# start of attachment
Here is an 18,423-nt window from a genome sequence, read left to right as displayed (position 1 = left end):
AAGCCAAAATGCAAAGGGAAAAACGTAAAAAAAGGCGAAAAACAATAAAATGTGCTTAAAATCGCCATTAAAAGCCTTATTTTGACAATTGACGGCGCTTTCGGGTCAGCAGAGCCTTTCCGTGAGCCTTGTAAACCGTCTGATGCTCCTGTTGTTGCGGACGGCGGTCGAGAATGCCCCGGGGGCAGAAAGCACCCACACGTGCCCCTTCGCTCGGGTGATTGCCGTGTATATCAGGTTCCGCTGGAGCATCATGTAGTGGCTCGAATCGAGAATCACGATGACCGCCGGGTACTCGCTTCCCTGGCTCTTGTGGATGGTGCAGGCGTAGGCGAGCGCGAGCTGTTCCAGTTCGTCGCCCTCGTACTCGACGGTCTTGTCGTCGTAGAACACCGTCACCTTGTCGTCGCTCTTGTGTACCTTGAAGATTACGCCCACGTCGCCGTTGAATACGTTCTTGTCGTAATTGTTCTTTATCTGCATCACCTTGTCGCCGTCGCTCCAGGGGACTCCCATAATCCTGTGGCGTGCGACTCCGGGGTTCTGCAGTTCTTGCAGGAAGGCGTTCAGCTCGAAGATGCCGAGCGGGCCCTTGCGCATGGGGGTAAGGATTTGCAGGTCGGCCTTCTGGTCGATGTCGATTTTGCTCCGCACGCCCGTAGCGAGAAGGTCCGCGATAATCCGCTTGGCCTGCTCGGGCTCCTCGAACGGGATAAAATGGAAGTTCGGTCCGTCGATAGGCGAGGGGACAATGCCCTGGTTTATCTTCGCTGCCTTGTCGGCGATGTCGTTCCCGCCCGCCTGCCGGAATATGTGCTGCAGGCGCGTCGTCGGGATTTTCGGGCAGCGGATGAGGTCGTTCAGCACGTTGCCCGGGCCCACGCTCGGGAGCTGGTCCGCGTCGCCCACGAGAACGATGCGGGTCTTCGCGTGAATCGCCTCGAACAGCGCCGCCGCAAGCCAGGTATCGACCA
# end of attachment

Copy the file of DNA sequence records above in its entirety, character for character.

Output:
Here is an 18,423-nt window from a genome sequence, read left to right as displayed (position 1 = left end):
AAGCCAAAATGCAAAGGGAAAAACGTAAAAAAAGGCGAAAAACAATAAAATGTGCTTAAAATCGCCATTAAAAGCCTTATTTTGACAATTGACGGCGCTTTCGGGTCAGCAGAGCCTTTCCGTGAGCCTTGTAAACCGTCTGATGCTCCTGTTGTTGCGGACGGCGGTCGAGAATGCCCCGGGGGCAGAAAGCACCCACACGTGCCCCTTCGCTCGGGTGATTGCCGTGTATATCAGGTTCCGCTGGAGCATCATGTAGTGGCTCGAATCGAGAATCACGATGACCGCCGGGTACTCGCTTCCCTGGCTCTTGTGGATGGTGCAGGCGTAGGCGAGCGCGAGCTGTTCCAGTTCGTCGCCCTCGTACTCGACGGTCTTGTCGTCGTAGAACACCGTCACCTTGTCGTCGCTCTTGTGTACCTTGAAGATTACGCCCACGTCGCCGTTGAATACGTTCTTGTCGTAATTGTTCTTTATCTGCATCACCTTGTCGCCGTCGCTCCAGGGGACTCCCATAATCCTGTGGCGTGCGACTCCGGGGTTCTGCAGTTCTTGCAGGAAGGCGTTCAGCTCGAAGATGCCGAGCGGGCCCTTGCGCATGGGGGTAAGGATTTGCAGGTCGGCCTTCTGGTCGATGTCGATTTTGCTCCGCACGCCCGTAGCGAGAAGGTCCGCGATAATCCGCTTGGCCTGCTCGGGCTCCTCGAACGGGATAAAATGGAAGTTCGGTCCGTCGATAGGCGAGGGGACAATGCCCTGGTTTATCTTCGCTGCCTTGTCGGCGATGTCGTTCCCGCCCGCCTGCCGGAATATGTGCTGCAGGCGCGTCGTCGGGATTTTCGGGCAGCGGATGAGGTCGTTCAGCACGTTGCCCGGGCCCACGCTCGGGAGCTGGTCCGCGTCGCCCACGAGAACGATGCGGGTCTTCGCGTGAATCGCCTCGAACAGCGCCGCCGCAAGCCAGGTATCGACCA